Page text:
The Little Mermaid of Copenhagen is a 125cm tall bronze statue sitting on a stone at the Copenhagen harbor. The fairy tale character by Hans Christian Andersen became a landmark of the city.
"The Little Mermaid" is a bronze statue at the harbor of Copenhagen and is considered a landmark of the capital of Denmark. In Danish, the dainty statue is called "Den Lille Havfrue". Based on the fairy tale by Hans Christian Andersen, the girl with the fish tail sits on a rock on the Langelinie waterfront and gazes longingly out to sea.
The Little Mermaid is only about 125cm tall, making it one of the smallest landmarks in the world. The Little Mermaid was commissioned by art lover Carl Jacobsen, founder of the Carlsberg brewery. The figure was designed by Danish sculptor Edvard Eriksen.
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PICTURES: The Little Mermaid in Copenhagen
Creation of the Little Mermaid
For the head of the Little Mermaid, the Copenhagen artist was inspired by prima ballerina Ellen Price, who portrayed the Little Mermaid in Hans Beck's ballet performance of the same name. Eriksen's wife Eline was the model for the statue's body. He would also have chosen Ellen Price's body as the model, but the celebrated dancer refused to be available to him as a nude model. By the way, half of the Little Mermaid's fish tail has already turned into human legs.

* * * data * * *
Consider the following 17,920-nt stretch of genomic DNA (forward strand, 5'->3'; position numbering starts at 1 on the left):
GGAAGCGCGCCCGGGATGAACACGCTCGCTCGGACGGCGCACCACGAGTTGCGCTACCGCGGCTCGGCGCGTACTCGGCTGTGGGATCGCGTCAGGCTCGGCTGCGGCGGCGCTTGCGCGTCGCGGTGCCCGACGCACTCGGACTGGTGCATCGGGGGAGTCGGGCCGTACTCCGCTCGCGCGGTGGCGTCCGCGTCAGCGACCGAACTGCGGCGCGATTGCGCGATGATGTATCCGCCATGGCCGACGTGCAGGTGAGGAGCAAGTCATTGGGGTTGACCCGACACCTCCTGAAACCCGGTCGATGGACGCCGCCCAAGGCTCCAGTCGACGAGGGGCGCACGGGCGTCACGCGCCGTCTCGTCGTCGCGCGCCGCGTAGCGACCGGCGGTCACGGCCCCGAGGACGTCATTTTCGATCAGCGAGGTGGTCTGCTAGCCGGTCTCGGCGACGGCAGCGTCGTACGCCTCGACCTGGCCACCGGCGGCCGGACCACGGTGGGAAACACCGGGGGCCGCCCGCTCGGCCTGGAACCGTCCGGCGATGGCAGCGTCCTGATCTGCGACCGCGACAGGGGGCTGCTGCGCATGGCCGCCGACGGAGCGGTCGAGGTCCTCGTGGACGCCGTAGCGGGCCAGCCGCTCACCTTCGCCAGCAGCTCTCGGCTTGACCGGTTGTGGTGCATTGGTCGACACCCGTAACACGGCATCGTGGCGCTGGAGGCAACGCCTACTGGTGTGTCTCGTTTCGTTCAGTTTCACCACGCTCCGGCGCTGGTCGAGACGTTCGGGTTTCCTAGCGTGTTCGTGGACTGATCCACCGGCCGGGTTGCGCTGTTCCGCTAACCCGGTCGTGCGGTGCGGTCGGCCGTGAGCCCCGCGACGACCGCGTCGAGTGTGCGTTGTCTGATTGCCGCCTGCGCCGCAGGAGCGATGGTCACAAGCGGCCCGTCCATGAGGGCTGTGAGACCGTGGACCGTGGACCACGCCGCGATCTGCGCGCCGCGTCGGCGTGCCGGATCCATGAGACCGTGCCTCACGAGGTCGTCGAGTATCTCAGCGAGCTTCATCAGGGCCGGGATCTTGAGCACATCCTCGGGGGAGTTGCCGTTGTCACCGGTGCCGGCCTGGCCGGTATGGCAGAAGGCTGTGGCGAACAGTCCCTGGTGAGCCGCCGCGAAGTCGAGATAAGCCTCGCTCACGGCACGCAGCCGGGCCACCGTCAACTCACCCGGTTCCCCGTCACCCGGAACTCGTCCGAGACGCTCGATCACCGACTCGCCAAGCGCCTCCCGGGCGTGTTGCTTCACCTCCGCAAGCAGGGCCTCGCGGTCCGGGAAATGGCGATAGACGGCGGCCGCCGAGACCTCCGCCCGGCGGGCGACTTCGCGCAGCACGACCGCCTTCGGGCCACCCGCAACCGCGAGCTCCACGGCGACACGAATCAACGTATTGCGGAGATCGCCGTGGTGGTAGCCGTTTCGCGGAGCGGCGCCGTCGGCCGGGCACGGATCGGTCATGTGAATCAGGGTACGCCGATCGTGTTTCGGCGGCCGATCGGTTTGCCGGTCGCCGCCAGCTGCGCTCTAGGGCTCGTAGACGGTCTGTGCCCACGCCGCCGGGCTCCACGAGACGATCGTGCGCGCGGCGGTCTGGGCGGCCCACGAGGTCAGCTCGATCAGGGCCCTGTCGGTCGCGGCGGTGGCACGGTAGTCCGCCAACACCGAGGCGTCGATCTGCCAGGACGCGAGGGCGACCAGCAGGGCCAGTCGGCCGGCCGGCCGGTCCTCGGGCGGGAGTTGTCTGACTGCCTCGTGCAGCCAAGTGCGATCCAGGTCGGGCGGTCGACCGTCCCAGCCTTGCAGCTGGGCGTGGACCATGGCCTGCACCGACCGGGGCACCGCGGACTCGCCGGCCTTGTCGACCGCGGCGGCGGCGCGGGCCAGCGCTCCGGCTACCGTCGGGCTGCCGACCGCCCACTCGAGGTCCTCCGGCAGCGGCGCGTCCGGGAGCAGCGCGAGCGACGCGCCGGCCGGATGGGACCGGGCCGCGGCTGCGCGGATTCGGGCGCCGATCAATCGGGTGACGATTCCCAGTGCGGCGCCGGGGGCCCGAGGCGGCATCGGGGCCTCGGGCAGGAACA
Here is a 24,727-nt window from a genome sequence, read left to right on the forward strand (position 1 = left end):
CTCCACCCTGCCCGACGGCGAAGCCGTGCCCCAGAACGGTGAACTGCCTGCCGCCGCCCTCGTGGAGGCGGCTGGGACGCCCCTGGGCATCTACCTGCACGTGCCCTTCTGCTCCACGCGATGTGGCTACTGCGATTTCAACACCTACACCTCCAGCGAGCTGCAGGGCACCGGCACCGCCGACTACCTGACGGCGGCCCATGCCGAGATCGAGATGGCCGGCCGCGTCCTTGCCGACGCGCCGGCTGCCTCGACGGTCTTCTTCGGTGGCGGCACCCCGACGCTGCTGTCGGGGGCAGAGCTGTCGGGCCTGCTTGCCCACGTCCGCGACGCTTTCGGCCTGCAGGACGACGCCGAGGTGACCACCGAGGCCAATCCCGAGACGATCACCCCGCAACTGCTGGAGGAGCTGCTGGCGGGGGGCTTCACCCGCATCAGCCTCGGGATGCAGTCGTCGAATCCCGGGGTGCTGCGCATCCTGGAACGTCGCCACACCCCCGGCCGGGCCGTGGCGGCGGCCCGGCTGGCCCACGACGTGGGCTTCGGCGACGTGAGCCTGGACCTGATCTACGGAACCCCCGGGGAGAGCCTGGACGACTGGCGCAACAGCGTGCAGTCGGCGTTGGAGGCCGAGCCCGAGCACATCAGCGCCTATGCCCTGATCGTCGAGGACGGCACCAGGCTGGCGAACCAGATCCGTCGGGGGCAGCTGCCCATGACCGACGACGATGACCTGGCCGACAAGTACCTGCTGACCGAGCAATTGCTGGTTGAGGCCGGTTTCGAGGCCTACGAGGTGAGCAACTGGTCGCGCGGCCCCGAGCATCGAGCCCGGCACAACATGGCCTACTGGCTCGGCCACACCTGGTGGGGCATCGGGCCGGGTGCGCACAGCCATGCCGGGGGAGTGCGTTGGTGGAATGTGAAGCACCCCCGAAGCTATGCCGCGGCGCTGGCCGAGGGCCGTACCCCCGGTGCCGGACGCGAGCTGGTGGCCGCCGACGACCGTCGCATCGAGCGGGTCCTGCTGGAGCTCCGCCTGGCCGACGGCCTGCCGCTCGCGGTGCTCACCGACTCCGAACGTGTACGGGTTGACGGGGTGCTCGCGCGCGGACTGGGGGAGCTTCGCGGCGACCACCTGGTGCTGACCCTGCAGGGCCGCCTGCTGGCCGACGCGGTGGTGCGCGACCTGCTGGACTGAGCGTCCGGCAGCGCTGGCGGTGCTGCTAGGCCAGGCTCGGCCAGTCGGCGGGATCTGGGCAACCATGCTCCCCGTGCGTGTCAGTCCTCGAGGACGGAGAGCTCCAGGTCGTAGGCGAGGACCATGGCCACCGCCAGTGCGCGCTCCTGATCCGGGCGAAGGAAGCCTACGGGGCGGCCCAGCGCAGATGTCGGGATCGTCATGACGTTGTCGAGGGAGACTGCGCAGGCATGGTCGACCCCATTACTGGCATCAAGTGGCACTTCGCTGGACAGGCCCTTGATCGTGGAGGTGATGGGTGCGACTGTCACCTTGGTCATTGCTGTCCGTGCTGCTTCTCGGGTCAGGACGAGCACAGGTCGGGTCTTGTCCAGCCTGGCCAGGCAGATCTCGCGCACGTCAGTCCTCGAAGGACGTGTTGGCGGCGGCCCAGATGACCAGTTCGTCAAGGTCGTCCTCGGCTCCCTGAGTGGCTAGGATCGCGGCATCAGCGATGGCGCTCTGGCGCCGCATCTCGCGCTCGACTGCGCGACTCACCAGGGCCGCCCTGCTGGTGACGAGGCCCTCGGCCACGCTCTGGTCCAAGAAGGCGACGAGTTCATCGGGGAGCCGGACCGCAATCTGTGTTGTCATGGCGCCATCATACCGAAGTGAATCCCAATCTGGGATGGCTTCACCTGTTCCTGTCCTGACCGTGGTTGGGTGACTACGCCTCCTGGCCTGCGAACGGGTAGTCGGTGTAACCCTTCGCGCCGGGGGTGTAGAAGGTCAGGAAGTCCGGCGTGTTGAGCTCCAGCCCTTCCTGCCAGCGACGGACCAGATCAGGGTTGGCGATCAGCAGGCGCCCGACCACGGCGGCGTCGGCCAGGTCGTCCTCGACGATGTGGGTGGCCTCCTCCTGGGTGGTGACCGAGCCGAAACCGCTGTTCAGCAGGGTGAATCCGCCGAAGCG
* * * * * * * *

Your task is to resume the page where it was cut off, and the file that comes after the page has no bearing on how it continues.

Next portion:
In 1913, a copy of the "real" Little Mermaid was placed on the Copenhagen waterfront Langelinie. This is 125cm tall and weighs 175kg. Where the original is, is not known to this day, it is only known that it is in the possession of an heir of its creator.
Template for Disney: At the end of the Disney film "The Little Mermaid", the mermaid Arielle also sits in exactly this pose on a rock before her father finally grants her the long-awaited human legs.
The Little Mermaid as a victim of vandalism
Probably due to the fame of the Little Mermaid, the petite statue has been mutilated many times. Twice she lost her head and once her right arm. In 2003, the bronze statue was blown off its rock and fell into the sea. In 2007, during a demonstration, she was sprayed with pink paint.
However, the Little Mermaid was restored again and again and still sits on its ancestral place of granite on the Langelinie. In the meantime, however, it is being considered to move the mermaid further into the sea in order to make it less easy for possible vandals.